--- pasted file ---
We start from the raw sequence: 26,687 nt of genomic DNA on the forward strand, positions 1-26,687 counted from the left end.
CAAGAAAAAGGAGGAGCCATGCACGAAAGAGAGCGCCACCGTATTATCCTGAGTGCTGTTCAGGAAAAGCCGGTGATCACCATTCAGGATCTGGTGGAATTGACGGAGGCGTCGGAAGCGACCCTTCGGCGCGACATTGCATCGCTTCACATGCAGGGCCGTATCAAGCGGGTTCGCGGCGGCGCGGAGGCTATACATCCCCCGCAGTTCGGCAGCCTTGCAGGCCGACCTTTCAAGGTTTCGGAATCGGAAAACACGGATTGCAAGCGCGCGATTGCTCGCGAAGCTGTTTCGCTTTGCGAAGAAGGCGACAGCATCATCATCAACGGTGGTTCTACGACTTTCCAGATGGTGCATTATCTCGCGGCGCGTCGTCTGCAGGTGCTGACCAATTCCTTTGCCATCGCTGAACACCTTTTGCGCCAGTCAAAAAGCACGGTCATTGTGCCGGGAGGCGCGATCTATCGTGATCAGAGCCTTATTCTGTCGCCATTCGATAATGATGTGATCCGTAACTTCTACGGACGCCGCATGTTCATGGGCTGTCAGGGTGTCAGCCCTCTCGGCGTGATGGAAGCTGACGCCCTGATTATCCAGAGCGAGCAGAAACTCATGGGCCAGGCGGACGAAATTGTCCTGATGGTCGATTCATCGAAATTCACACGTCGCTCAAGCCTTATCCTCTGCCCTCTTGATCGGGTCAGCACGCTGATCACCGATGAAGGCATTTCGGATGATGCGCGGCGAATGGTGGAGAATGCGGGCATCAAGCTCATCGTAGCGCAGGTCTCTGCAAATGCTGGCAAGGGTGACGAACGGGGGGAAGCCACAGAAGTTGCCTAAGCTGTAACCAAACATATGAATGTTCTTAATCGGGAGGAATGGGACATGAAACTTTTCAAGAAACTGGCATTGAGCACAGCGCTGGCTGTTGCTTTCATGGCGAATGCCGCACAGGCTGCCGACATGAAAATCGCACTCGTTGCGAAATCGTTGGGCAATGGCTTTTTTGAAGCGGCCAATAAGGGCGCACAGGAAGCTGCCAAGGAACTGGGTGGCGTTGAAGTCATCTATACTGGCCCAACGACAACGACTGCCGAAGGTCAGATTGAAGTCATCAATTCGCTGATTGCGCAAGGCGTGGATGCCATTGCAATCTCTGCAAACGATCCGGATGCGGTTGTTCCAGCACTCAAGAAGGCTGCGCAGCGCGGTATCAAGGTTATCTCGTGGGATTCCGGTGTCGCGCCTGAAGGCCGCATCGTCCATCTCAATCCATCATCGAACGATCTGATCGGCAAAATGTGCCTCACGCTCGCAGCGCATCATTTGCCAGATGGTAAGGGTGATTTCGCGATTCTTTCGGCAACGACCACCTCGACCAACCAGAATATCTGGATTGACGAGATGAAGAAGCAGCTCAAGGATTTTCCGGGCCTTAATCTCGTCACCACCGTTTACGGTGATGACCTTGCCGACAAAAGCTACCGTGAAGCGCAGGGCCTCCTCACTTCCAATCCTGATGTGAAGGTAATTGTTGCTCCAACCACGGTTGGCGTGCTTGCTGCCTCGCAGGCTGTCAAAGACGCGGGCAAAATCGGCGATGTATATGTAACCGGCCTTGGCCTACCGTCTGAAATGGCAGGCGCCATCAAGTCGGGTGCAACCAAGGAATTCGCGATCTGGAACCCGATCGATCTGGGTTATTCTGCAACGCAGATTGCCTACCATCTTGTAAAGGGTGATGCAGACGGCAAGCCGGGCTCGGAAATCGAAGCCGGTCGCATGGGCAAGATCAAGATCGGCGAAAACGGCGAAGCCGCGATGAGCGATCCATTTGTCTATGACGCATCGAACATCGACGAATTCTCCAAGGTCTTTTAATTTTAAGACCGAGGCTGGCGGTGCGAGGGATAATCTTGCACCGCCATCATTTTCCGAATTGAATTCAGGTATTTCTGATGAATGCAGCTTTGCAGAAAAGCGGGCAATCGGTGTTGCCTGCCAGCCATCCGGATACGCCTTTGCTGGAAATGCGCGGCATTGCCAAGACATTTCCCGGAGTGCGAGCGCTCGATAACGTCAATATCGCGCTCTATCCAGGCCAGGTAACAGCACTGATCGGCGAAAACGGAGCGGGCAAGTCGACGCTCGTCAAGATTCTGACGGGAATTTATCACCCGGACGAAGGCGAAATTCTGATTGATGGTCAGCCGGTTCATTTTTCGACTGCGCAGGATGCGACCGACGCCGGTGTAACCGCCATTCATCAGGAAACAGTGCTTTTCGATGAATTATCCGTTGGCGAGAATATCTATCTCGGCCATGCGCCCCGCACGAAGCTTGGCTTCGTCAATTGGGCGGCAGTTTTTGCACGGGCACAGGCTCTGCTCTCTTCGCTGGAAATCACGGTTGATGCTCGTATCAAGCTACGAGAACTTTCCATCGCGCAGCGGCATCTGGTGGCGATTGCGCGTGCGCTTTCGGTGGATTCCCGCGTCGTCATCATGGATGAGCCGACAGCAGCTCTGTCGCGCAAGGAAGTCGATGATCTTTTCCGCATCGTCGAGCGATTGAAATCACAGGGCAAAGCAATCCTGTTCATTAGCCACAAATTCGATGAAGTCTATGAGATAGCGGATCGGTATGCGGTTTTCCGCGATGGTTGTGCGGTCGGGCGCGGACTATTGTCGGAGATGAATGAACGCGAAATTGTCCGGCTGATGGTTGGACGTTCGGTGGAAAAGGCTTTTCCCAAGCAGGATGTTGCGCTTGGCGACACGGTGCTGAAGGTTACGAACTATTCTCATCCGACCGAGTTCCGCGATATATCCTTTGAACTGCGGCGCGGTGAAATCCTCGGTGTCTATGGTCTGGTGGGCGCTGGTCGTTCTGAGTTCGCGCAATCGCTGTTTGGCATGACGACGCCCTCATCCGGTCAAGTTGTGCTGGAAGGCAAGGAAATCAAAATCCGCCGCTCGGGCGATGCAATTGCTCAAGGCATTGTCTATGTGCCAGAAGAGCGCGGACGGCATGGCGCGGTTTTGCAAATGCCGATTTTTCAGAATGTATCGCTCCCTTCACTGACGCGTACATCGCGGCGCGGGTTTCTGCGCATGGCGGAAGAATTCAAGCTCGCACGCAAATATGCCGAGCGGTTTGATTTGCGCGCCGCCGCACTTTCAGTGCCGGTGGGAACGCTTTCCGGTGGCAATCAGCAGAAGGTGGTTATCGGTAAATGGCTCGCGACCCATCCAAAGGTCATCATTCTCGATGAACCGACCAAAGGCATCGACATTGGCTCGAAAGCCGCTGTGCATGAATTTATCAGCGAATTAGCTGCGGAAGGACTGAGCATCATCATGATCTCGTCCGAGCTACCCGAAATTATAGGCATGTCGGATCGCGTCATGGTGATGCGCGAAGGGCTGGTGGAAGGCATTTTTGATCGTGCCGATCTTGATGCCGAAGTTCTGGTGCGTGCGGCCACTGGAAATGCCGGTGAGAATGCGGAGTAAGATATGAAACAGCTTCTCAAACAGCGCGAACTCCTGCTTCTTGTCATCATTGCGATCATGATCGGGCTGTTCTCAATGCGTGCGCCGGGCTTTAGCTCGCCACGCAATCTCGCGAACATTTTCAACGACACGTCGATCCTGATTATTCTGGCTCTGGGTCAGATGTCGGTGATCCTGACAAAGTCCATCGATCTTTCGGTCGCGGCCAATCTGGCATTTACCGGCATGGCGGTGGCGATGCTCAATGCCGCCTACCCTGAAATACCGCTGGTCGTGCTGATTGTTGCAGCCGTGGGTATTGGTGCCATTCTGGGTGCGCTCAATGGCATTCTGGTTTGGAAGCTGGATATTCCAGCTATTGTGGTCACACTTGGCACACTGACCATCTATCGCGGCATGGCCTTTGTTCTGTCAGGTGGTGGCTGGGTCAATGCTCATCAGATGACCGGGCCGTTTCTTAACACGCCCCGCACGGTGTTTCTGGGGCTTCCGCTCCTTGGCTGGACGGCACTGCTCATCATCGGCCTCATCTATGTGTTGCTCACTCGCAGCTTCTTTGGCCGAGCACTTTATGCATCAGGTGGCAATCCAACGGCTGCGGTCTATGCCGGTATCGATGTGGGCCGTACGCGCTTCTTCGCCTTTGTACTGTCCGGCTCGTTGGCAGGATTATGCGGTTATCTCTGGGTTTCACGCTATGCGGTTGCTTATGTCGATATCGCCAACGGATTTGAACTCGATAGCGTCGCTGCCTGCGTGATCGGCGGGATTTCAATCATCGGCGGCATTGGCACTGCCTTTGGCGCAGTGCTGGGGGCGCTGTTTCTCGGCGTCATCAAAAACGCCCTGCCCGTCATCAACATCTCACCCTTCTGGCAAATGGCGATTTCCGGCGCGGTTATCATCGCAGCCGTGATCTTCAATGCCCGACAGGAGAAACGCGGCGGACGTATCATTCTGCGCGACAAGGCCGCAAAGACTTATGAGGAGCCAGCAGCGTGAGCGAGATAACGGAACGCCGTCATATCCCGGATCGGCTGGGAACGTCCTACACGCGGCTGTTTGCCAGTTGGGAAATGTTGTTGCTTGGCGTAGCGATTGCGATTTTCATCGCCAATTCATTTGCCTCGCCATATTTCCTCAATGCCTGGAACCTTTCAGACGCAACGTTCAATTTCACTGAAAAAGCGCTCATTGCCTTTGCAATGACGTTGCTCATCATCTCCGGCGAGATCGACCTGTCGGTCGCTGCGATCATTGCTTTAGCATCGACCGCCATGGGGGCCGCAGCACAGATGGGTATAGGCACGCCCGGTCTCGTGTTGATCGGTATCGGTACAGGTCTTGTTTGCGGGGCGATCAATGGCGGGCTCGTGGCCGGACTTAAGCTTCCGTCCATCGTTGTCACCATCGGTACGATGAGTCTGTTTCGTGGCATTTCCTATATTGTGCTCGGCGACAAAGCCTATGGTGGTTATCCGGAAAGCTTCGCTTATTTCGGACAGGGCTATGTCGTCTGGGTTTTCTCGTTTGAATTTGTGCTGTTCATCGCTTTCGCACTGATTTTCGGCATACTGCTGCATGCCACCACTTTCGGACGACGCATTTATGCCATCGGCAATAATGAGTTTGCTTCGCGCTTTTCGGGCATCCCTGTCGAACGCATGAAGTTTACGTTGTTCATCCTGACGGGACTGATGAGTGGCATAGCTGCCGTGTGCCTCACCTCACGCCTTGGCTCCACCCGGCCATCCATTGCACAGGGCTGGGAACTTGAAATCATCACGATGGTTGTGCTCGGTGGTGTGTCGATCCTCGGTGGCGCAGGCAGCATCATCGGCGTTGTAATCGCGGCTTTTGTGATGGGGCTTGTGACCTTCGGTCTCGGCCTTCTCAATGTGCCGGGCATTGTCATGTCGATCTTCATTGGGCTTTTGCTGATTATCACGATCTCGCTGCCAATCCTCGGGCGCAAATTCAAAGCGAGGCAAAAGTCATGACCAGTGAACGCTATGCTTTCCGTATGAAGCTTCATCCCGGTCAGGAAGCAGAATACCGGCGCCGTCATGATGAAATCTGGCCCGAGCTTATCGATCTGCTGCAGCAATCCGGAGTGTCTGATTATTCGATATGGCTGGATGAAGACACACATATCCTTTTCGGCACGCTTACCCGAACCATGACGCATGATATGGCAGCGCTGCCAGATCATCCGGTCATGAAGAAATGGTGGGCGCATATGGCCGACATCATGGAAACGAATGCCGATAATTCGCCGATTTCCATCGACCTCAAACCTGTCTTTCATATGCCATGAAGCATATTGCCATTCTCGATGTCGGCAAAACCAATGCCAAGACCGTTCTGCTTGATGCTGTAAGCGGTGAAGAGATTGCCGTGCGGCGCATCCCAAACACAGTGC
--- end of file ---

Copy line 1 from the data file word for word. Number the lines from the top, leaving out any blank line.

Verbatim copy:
We start from the raw sequence: 26,687 nt of genomic DNA on the forward strand, positions 1-26,687 counted from the left end.